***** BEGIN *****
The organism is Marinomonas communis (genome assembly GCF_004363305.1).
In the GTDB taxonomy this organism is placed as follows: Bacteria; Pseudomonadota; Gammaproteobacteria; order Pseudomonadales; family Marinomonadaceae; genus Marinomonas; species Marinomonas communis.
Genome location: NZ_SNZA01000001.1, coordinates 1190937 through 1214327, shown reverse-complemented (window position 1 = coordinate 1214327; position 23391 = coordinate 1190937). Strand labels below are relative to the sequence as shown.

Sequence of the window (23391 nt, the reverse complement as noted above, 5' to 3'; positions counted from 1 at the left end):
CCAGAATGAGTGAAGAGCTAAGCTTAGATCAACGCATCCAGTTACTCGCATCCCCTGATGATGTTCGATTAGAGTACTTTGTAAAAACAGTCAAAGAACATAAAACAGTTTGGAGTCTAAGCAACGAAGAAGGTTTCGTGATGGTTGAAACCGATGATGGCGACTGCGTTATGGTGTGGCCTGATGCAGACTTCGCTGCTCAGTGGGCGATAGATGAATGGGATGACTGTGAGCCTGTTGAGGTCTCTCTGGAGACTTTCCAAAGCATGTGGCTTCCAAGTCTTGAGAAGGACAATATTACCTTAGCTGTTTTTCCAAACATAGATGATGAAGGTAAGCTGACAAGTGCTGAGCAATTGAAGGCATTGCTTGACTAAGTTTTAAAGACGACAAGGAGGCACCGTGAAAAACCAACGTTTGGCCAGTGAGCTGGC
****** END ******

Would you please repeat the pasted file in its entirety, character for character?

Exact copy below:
The organism is Marinomonas communis (genome assembly GCF_004363305.1).
In the GTDB taxonomy this organism is placed as follows: Bacteria; Pseudomonadota; Gammaproteobacteria; order Pseudomonadales; family Marinomonadaceae; genus Marinomonas; species Marinomonas communis.
Genome location: NZ_SNZA01000001.1, coordinates 1190937 through 1214327, shown reverse-complemented (window position 1 = coordinate 1214327; position 23391 = coordinate 1190937). Strand labels below are relative to the sequence as shown.

Sequence of the window (23391 nt, the reverse complement as noted above, 5' to 3'; positions counted from 1 at the left end):
CCAGAATGAGTGAAGAGCTAAGCTTAGATCAACGCATCCAGTTACTCGCATCCCCTGATGATGTTCGATTAGAGTACTTTGTAAAAACAGTCAAAGAACATAAAACAGTTTGGAGTCTAAGCAACGAAGAAGGTTTCGTGATGGTTGAAACCGATGATGGCGACTGCGTTATGGTGTGGCCTGATGCAGACTTCGCTGCTCAGTGGGCGATAGATGAATGGGATGACTGTGAGCCTGTTGAGGTCTCTCTGGAGACTTTCCAAAGCATGTGGCTTCCAAGTCTTGAGAAGGACAATATTACCTTAGCTGTTTTTCCAAACATAGATGATGAAGGTAAGCTGACAAGTGCTGAGCAATTGAAGGCATTGCTTGACTAAGTTTTAAAGACGACAAGGAGGCACCGTGAAAAACCAACGTTTGGCCAGTGAGCTGGC